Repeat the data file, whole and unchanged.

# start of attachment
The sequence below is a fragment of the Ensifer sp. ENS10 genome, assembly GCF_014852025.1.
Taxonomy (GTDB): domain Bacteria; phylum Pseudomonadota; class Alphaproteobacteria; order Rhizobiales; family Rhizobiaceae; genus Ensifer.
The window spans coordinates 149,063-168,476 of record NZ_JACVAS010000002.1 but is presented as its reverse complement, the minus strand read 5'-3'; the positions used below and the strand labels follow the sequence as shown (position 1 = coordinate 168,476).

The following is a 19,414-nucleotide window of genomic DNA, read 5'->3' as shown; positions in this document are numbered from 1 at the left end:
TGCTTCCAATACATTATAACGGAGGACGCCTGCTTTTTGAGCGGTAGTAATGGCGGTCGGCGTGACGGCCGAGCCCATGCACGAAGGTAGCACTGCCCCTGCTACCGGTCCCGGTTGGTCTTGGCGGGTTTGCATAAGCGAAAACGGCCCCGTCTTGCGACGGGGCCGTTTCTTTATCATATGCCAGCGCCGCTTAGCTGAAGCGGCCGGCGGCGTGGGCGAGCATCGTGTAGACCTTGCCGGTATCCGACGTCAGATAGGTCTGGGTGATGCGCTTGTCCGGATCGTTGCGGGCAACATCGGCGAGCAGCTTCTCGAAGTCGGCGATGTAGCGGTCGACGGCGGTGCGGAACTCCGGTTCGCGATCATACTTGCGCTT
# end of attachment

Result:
The sequence below is a fragment of the Ensifer sp. ENS10 genome, assembly GCF_014852025.1.
Taxonomy (GTDB): domain Bacteria; phylum Pseudomonadota; class Alphaproteobacteria; order Rhizobiales; family Rhizobiaceae; genus Ensifer.
The window spans coordinates 149,063-168,476 of record NZ_JACVAS010000002.1 but is presented as its reverse complement, the minus strand read 5'-3'; the positions used below and the strand labels follow the sequence as shown (position 1 = coordinate 168,476).

The following is a 19,414-nucleotide window of genomic DNA, read 5'->3' as shown; positions in this document are numbered from 1 at the left end:
TGCTTCCAATACATTATAACGGAGGACGCCTGCTTTTTGAGCGGTAGTAATGGCGGTCGGCGTGACGGCCGAGCCCATGCACGAAGGTAGCACTGCCCCTGCTACCGGTCCCGGTTGGTCTTGGCGGGTTTGCATAAGCGAAAACGGCCCCGTCTTGCGACGGGGCCGTTTCTTTATCATATGCCAGCGCCGCTTAGCTGAAGCGGCCGGCGGCGTGGGCGAGCATCGTGTAGACCTTGCCGGTATCCGACGTCAGATAGGTCTGGGTGATGCGCTTGTCCGGATCGTTGCGGGCAACATCGGCGAGCAGCTTCTCGAAGTCGGCGATGTAGCGGTCGACGGCGGTGCGGAACTCCGGTTCGCGATCATACTTGCGCTT